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Gall stones are small stones that form in the gall bladder. They are usually made of cholesterol and do not normally cause a problem unless they get stuck in a duct, or opening, within the gall bladder. Some gall stones are made of calcium deposits, and sometimes there are a few smaller stones and sometimes it is one larger stone. If a gall stone becomes stuck it causes a very intense pain which can last up to 5 hours. Some have described this pain as similar in intensity to labour pains.

The following article will explain what are gall stones, what causes them, and give you some common solutions on how to get rid of this painful condition.

Gall stones are said to be caused by a chemical imbalance in the gall bladder. Most often it is an increase of cholesterol in the bile in the gall bladder that causes the stones to form. Around 1 in 10 people in the UK are said to potentially have gall stones but they don’t all suffer with them.  In fact most people with them do not ever know they are there.

Although being overweight is a contributing factor to gallstones it is certainly not the only cause. Females are nearly 3 times more likely to develop them than men, and especially those females who are mothers. Age is also a contributing factor with the over 40’s being the most common age group to first report having trouble from gall stones. Certain medications can contribute to gall stones including the contraceptive pill. Diabetes is also a contributing factor.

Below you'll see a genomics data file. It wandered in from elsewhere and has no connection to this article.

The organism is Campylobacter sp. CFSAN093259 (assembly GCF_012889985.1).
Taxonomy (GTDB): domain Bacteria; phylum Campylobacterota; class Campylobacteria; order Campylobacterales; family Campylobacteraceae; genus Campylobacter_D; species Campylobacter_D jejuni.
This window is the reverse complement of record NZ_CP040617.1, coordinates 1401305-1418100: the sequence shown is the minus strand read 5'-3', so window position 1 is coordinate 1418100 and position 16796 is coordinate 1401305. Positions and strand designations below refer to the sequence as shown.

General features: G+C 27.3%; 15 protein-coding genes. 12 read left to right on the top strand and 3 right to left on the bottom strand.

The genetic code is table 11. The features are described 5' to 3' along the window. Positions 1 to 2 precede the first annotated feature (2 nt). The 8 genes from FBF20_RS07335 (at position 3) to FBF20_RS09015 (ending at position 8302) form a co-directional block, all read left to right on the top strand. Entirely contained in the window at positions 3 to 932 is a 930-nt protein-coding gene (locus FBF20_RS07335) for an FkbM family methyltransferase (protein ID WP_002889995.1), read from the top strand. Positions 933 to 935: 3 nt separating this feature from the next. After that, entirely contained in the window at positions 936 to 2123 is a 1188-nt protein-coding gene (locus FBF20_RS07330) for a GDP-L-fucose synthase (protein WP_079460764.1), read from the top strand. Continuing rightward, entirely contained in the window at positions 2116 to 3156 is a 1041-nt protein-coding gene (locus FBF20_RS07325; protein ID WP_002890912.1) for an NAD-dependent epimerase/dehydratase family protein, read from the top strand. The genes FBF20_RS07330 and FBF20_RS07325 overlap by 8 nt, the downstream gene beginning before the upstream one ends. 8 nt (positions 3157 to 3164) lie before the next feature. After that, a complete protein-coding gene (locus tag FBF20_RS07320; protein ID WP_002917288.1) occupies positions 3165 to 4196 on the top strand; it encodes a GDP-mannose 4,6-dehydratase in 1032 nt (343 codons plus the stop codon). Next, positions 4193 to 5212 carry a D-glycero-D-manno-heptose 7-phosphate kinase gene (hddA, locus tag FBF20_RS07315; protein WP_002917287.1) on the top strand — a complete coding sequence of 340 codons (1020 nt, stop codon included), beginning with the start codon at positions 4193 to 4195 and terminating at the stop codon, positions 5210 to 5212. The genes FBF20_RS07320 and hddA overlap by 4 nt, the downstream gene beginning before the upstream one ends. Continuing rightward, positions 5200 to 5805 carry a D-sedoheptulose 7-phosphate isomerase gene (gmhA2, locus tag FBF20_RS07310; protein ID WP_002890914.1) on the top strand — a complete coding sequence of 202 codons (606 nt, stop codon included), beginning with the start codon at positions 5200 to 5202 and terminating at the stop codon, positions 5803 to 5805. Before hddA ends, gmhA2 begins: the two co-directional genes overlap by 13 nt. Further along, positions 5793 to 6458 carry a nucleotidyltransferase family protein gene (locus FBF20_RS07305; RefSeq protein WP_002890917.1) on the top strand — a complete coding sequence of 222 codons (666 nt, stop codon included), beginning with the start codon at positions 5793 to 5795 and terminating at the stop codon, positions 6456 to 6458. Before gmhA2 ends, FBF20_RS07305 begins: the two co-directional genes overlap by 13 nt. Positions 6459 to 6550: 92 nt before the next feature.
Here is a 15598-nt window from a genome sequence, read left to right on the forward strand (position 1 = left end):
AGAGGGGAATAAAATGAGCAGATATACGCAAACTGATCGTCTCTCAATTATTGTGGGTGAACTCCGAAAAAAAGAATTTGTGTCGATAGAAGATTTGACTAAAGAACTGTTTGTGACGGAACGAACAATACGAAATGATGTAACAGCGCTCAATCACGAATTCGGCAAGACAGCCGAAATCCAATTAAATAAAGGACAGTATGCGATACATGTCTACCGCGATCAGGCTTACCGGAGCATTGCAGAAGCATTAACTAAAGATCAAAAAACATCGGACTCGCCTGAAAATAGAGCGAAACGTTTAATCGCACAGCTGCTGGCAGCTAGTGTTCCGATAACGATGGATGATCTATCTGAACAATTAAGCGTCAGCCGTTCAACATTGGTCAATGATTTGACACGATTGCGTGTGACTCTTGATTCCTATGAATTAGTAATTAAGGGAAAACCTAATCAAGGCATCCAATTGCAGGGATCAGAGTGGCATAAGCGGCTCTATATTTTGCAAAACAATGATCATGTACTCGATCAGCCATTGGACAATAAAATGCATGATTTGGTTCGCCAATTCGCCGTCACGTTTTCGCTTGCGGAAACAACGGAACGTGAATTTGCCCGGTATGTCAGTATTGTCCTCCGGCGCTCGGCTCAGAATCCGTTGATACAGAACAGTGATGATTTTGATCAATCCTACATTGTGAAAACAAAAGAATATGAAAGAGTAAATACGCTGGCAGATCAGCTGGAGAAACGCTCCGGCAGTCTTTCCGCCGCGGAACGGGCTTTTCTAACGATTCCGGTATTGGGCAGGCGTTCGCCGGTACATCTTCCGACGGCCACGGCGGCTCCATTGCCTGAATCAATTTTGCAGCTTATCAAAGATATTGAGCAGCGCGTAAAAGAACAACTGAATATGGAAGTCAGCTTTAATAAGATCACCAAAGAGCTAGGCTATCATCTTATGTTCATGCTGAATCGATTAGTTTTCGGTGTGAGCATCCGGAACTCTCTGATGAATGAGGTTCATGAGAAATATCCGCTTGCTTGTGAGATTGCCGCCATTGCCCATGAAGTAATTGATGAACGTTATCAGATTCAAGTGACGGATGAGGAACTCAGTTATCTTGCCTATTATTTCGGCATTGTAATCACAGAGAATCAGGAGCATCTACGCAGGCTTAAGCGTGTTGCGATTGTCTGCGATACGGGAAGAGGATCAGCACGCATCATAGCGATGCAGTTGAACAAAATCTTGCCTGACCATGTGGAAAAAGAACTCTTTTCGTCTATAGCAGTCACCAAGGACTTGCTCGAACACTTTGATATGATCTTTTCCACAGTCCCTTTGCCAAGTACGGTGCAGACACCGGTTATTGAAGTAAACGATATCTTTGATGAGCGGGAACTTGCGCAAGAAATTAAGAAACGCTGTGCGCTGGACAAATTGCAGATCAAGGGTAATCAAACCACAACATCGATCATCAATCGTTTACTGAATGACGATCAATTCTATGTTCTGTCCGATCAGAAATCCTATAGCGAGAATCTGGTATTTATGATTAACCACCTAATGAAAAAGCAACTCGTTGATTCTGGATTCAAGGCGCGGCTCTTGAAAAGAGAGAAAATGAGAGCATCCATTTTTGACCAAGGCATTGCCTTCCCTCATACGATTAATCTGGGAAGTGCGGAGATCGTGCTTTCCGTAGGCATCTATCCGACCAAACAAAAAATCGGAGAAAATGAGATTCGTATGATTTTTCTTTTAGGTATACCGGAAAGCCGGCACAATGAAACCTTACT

If you feel that you are suffering from the symptoms of gall stones obviously the most definitive way to get relief is to have them surgically removed, followed by the removal of your gall bladder. This operation is usually done via keyhole surgery rather than traditional method and is relatively quick and low risk. However if there are complications during surgery or if it appears that a stone is already trapped further down in a duct then open surgery may be necessary.

It is possible to remove just the gall stones rather than the gall bladder itself via a method called Endoscopic retrograde cholangio-pancreatography (ERCP). This works by widening the opening of the bile duct to allow the stones to pass. It is not always necessary and as discussed most gall stones do not irritate. If you are not having any trouble from the gall stones then it is advised to leave them but consider adopting the “Eat Well” diet. It is not advisable to follow a very low fat or low calorie diet as rapid weight loss can aggravate gall stones.

However if you experiencing symptoms but do not want surgery then there are other options. Medication is sometimes given, but not commonly, as it can take some time to work. The ursodeoxycholic acid which is given in these cases works by breaking down the stones to allow them to dissolve. It is not highly successful and it is more often used in patients who are at a high risk of developing gall stones as it has more chance of working on smaller gall stones.

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